Your cat's welfare needs
Do you know the five key things cats need for a happy and healthy life?
According to the recent "Pet-Care Practices in Victoria" * research, many Victorian cat owners don't.
This research involved a survey of 1,629 dog, cat, bird and rabbit owners in Victoria. It aimed to measure how well owners understood their pets' welfare needs.
The five key welfare needs are summarised in this table.
The need for a suitable environment (place to live)
The need for a suitable diet
The need to express normal behaviour
The need for to live with, or apart from, other animals
The need to be protected from pain, suffering, injury and disease
Welfare worries for cats
- Forced to share - in multiple cat households, up to 58 per cent of cats are stressed and aggressive because they don't have their own litter trays, beds or food bowls.
- Wandering at large - 49 per cent of cats are allowed to roam free when outdoors, risking shortened lifespans due to being hit by cars, injured in fights and contracting diseases such as feline AIDS.
- Obesity - up to 40 per cent of cats are overweight. Obesity can cause major health problems such as diabetes, and can reduce quality of life and shorten lifespan.
- Inability to express natural behaviours - 50 per cent of cats don't have access to a scratching post, and 11 per cent don't have access to toys or other objects to manipulate.
- Lack of preventative vet care - 29 per cent of cats are not vaccinated against common diseases, 13 per cent aren't treated for fleas and 16 per cent aren't wormed.
- Lack of identification - 10 per cent of owners have been unable to find their lost cats.
Top tips for cat owners
- More than one cat? Ensure each has its own food and water bowl, litter tray and cat bed (plus one other spare set for the household). Space these out around the house to avoid competition between cats.
- Want your cat to live up to 3 three times longer? Don't allow him or her to roam free. It's easier to confine your cat than you think - you can buy or build cat enclosures or cat- proof fencing. And contrary to popular belief, cats don't have to roam. With a few simple steps you can ensure your cat is just as happy when confined to your property.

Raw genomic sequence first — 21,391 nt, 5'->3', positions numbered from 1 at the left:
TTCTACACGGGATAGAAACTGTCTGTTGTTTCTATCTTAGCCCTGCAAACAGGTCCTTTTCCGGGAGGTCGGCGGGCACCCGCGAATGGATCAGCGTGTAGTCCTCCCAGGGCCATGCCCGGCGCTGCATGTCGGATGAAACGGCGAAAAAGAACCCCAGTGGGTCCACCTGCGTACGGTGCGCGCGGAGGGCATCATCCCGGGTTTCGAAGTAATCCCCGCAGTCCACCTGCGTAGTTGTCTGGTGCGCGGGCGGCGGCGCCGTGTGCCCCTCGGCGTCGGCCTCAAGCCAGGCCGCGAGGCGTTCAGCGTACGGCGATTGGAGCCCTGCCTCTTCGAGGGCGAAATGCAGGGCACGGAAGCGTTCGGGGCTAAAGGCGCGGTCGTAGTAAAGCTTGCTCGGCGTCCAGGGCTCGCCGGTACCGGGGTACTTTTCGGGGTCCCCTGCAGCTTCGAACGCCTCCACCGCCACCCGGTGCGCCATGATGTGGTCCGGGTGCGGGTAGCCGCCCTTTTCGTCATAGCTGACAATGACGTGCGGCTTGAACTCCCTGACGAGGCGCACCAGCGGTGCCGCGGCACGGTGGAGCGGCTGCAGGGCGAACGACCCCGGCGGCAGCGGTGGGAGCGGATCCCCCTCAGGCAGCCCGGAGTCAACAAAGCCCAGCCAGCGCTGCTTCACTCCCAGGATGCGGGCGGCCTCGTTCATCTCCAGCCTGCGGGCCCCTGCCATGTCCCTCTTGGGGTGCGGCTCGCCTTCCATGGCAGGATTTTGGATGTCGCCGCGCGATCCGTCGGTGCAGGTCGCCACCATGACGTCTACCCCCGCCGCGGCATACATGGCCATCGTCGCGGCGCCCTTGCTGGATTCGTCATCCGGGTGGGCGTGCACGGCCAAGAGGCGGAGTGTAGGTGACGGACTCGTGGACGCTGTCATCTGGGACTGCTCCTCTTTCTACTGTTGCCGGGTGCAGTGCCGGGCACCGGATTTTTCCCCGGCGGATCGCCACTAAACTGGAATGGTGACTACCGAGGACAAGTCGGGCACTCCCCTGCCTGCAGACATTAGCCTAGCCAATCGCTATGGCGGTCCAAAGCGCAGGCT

- Learn about your cat's ideal body shape - view the cat body condition score chart. If your cat is overweight, avoid feeding unhealthy treats (and if you do feed treats, adjust the quantity of your cat's regular diet accordingly). Talk to your vet to ensure your cat is on the right diet for its age and lifestyle, and follow feeding instructions on food packets carefully.
- It's easy to give your cat more opportunities for play, and to express natural behaviours. Simple and cheap toys include crumpled paper balls, paper bags to explore, cardboard boxes, ping pong balls, and toilet paper tubes. Try stuffing old cotton socks with cotton balls and some catnip, and tying a knot in the end. Hide your cat's dry food around the house. Buy your cat a scratching post, made from sisal (a coaurse natural fibre), carpet, cardboard or wood, and encourage use by placing catnip on it.
- Check when you last treated your cat for fleas and worms. Get advice from your vet regarding suitable and safe treatments, and ensure your cat's vaccinations are up to date.
- Contact your local council (animal management section) to register your cat. You can find details of your local council here. Identifying your cat through registration (and microchipping) will greatly increase his or her odds of being returned to you if he or she becomes lost. If you move house, make sure you update your details with your local council, and also with the microchip registry (you have to contact both organisations separately). You might also be surprised to learn about the wide range of activities that your cat registration fee funds.
Doing just one of these things today could make a big difference to your cat's life.
- Read more about the Pet-Care Practices research results*, and the welfare needs of cats.
- Complete the responsible cat ownership course to learn about your legal responsibilities, the best food options, behavioural information and how to be the best companion for your cat.
Just for fun
ʺ*Bennett, P.C., Mornement, K., & Howell, T. (2013). Pet-care practices in Victoria, 2013: a survey of bird, cat, dog and rabbit owners. Unpublished report, La Trobe University, Australia.ʺ